Let’s not even mention that our “representative” on the city council seemed completely clueless to the existence of this park when asked about it. Maybe ya’ll should get out there and see where there people you “represent” live, outside of downtown area near your business.

  5. Richard Vannice says:

    Re seeking a loan vs a grant – “It is an unwritten law that whoever should constantly receive charity from another shall lose his self respect, and hate him who has taken it away.” Robert Russel Author of “To Catch an Angel” sub title Adventures in the world I cannot see – published in 1962
    Sounds to me that the group wishing to seek a loan still has their self respect and should be admired.

  6. Marty says:

    I hope these three neighbors can buy the said park, trees and all. I would be a crying shame to cut down all the trees. Albany needs more trees, not less. The Creating Housing Coalition should look for land that is closer to services that the proposed residents will use.Let me know if a Go-Fund-Me account is set up, I will gladly contribute!

  7. Spence says:

    First, I find it laudable that a group of neighbors would come together to try and preserve their shared living (green) space.
    And, while low cost housing is sorely needed, the point was raised that this may not be the best location for that use as it is some distance to “essential services,” though if a bus stop is nearby, that may not be as big of an issue as it sounds.

    Second, from the Creating Housing Coalition website (https://creatinghousing.org/about/), an apparent FAQ: “Who will pay for the village?” The response: “CHC hopes to have at least half the cost to build donated by using in-kind donations from area contractors and tradespeople. The rest will come from fundraising efforts. This will not be taxpayer funded!”

    This blog article states “The group is in the running for a $100,000 city grant in federal antipoverty funds for property acquisition…” If it’s grant money from the federal government, and the federal government is funded by taxpayer dollars, wouldn’t that, by definition, make it taxpayer funded?

    Third, from this article comes the line “When the council put it up for sale on April 14, City Attorney Sean Kidd recommended that any deal be negotiated IN SECRET (emphasis added) before the council holds the hearings required for the sale of public property.”

    From another recent blog article

    comes the statement “There were a ‘couple of other issues’ as well, according to Kidd, but he didn’t want to tell the council about them except in closed, executive session.”

    Is this the transparency we’re always hearing so much about?? Frankly, the city’s lawyer advocating secrecy from the public makes me a little hot under the collar.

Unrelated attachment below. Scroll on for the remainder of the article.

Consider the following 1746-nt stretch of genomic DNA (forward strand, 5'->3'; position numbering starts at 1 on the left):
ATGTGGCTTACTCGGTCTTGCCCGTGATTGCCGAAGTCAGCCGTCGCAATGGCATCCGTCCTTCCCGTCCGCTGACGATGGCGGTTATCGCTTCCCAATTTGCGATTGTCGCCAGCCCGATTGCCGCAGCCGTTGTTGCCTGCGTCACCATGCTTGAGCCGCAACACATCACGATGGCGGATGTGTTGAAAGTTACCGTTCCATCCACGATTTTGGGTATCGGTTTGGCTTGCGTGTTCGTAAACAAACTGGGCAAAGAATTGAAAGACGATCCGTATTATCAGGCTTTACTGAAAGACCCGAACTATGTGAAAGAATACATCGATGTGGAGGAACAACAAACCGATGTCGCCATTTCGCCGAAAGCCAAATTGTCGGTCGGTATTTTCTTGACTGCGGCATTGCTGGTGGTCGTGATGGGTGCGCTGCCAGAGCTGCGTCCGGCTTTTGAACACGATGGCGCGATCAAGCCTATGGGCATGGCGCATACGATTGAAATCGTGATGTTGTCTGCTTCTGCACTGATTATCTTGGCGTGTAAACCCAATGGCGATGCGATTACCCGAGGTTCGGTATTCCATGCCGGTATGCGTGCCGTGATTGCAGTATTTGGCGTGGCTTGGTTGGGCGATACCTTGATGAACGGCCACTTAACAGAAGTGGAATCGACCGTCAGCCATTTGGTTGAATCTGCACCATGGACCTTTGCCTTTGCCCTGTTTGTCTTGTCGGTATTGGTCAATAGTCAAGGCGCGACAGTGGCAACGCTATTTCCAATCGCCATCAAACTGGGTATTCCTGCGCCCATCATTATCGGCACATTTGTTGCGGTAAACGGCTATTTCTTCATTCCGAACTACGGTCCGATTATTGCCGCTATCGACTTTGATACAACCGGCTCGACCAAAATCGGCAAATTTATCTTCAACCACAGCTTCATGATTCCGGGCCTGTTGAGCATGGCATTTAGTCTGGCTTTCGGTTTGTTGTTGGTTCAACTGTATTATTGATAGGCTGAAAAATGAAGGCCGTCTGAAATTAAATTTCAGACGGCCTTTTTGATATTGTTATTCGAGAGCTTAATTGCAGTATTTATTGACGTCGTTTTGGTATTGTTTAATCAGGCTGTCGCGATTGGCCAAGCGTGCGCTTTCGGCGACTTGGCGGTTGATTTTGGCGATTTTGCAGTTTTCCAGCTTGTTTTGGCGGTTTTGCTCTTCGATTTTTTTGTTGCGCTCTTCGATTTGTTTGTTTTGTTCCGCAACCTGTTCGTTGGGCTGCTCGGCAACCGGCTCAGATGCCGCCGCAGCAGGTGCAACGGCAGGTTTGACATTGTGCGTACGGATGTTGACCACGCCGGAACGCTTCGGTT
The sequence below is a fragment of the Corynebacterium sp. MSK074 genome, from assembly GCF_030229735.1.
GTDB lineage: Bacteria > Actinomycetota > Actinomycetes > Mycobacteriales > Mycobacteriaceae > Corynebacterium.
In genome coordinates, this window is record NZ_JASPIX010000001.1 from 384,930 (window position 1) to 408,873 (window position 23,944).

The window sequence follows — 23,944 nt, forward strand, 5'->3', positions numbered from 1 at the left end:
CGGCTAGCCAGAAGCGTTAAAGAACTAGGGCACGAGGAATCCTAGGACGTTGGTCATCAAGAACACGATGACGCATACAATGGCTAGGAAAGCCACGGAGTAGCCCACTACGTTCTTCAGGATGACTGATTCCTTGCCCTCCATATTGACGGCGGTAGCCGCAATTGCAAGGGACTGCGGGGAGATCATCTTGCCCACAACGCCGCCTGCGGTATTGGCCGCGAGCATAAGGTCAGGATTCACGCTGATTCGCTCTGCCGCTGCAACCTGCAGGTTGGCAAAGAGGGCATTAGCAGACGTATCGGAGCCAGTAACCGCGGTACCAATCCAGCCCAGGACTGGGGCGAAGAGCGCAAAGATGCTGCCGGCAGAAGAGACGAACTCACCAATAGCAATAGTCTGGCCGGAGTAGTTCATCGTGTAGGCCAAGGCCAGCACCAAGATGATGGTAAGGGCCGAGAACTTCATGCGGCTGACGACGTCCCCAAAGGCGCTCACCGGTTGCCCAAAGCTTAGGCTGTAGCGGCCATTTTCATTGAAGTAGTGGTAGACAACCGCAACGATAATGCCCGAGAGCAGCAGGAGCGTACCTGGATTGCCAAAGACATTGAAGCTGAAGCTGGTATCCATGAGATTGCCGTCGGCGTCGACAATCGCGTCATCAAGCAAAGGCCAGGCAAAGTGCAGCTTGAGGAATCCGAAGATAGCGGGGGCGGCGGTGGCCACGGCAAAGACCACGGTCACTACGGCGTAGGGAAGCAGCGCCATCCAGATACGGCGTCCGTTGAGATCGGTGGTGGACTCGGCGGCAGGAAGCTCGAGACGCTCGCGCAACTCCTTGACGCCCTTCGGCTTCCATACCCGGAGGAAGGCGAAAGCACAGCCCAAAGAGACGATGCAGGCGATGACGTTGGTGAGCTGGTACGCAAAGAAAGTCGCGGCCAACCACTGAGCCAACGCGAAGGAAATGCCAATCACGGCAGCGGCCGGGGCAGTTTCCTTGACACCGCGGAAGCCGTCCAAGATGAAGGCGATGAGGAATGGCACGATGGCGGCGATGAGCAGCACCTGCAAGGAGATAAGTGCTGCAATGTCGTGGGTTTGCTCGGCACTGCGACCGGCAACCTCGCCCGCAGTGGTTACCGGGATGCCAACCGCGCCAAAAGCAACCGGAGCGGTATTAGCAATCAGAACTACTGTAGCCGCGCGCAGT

• Bill Kapaun says:

      When have you ever seen the City Attorney do other than help the City Council circumvent openness about anything. He’s there to find any loophole that helps them achieve their agenda…..

      Shall we vote now for the worst City council in history? Since it contains members from previous City Councils, it’d be a tough call.

  8. MK says:

    Glad to see the neighbors coming forward to express their intent to purchase the park. I agree with other commenters on the lack of amenities that would be most helpful for a low income community to develop there.

    What about the old Mega Foods on Geary/Queen for a place to create a tiny home village? Something in the heart of Albany, within walking distance to necessary things would be more convenient for the residents of that village. No one can argue that simple fact.

    Anyway, I hope those that are ultimately deciding on who gets to buy this property are considerate of the fact that these home owners deserve a fair chance at this property and their reasons for wanting it are valid.

    My fingers are crossed for the homeowners to have their offer accepted!

    • Bill Kapaun says:

      They already have one a few blocks East of the Mega Foods site. We simply don’t need another “project housing” in that neighborhood. There’s enough theft and drug use here already.

      Why not build it in Eugene/Portland?

      • Abe Cee says:

        Bill, the whole idea behind this type of community is to eliminate the theft and drug issues by providing people the things they need to make themselves contributing members of society.

        They already have these in Portland and Eugene and they don’t work…

  9. Rich Kellum says:

    These neighbors should be honored, they do not cry and moan about a problem that has one of the Council as an advocate for the other side, they simply arrange to reach in their own pocket and solve the problem, good on you folks.